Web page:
Then we each put the latest version in our respective running documents (on our respective laptops), which may or may not match each other at any given point, depending on whether I remembered to email the most recent draft to my work account or Kris could access the document on vacation or the planets aligned and the heavens smiled on us, making all things domestic and career-related run smoothly. Goodness gracious, it's a lot of work just to type our process . . .

Some time back, my mom (who is ridiculously more technologically advanced than I am) questioned why we weren't using google docs. She might as well have asked why we didn't have the robot prepare dinner or why we didn't drive to work in a hovercraft. We ignored her. For years. Until we finally tried it last week. And people, let me tell you, google docs is all that. You can store documents online and choose who to share them with. Much like a yahoo or gmail email account, you can access your document from anywhere with internet access. Now, we have a single running document and anything we write, be it a single sentence or entire chapter, goes into that document. No more passing bolds and brackets back and forth through email - one of us can open the document and make edits that the other can see simply by logging in. It's genius, I tell you, and not just for writing teams--it's a good back up system for any writer, and ensures you have your manuscript at your fingertips anytime, anywhere.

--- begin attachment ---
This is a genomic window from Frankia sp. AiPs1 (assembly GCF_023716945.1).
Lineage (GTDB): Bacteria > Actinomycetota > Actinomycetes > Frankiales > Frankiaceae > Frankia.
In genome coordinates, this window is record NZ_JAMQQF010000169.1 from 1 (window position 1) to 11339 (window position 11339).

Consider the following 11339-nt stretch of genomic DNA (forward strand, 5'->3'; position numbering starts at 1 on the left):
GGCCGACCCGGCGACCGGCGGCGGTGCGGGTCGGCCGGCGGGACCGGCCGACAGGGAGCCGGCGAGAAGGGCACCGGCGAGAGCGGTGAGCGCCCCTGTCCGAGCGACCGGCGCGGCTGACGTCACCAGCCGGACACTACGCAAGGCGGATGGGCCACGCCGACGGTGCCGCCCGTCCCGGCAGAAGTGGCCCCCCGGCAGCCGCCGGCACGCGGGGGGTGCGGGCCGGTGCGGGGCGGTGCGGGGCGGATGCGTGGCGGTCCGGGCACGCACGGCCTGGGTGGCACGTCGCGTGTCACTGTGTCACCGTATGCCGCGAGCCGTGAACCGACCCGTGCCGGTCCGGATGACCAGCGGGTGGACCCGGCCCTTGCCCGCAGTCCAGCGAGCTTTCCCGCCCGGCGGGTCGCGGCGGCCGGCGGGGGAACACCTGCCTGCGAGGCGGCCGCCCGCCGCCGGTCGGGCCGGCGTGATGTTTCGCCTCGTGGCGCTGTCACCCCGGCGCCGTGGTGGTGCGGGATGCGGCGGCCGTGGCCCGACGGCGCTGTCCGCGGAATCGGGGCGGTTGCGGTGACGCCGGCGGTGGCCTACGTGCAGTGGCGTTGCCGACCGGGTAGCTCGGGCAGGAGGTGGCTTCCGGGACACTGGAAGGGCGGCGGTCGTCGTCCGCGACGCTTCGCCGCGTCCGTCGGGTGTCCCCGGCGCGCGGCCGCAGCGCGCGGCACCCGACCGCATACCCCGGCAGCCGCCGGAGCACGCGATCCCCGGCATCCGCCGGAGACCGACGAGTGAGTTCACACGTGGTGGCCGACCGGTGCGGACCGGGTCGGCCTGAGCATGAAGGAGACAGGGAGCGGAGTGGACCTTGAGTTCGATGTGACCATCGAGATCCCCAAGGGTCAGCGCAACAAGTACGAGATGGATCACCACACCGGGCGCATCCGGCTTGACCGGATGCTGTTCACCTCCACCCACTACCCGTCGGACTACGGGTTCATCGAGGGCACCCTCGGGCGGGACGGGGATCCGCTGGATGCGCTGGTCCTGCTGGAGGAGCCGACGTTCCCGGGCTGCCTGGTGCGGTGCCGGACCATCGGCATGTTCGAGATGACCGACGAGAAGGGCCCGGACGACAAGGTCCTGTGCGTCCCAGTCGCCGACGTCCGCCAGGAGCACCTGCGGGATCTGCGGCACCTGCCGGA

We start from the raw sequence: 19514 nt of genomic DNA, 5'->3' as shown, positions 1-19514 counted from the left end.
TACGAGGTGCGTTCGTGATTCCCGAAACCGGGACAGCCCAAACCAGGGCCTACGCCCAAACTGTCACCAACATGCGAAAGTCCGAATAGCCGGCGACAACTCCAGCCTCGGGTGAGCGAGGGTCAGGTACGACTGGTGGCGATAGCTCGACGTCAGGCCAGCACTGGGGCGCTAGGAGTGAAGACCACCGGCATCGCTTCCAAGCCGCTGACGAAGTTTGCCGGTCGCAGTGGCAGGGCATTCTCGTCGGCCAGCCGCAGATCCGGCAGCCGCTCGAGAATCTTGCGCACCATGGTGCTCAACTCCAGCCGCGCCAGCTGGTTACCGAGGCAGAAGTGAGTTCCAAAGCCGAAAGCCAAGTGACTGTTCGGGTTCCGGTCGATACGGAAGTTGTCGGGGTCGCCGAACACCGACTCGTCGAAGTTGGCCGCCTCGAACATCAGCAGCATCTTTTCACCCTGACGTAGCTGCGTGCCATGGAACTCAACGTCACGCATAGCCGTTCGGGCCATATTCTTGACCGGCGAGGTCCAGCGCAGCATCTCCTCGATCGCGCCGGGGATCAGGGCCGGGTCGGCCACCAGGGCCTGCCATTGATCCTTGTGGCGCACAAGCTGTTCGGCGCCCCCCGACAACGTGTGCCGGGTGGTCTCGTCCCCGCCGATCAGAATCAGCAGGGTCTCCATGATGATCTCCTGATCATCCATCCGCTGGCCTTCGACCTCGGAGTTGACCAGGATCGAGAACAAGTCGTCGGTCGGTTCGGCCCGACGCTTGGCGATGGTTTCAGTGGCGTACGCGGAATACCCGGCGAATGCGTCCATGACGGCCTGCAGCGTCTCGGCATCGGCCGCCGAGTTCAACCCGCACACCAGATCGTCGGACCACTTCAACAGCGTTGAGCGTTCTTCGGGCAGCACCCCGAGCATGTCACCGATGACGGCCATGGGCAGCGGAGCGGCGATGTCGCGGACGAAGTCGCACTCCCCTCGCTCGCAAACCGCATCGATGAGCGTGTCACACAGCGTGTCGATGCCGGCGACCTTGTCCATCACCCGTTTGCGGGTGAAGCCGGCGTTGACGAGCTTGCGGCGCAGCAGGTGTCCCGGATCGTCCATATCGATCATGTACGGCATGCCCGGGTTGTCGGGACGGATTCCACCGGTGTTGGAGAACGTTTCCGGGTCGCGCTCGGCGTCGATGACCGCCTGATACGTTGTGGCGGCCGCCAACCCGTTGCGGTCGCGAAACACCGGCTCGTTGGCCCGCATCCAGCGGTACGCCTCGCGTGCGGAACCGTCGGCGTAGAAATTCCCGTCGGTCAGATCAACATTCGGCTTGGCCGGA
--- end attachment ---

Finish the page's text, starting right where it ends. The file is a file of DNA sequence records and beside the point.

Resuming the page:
So, yea, I guess I should have listened to my mother the first time.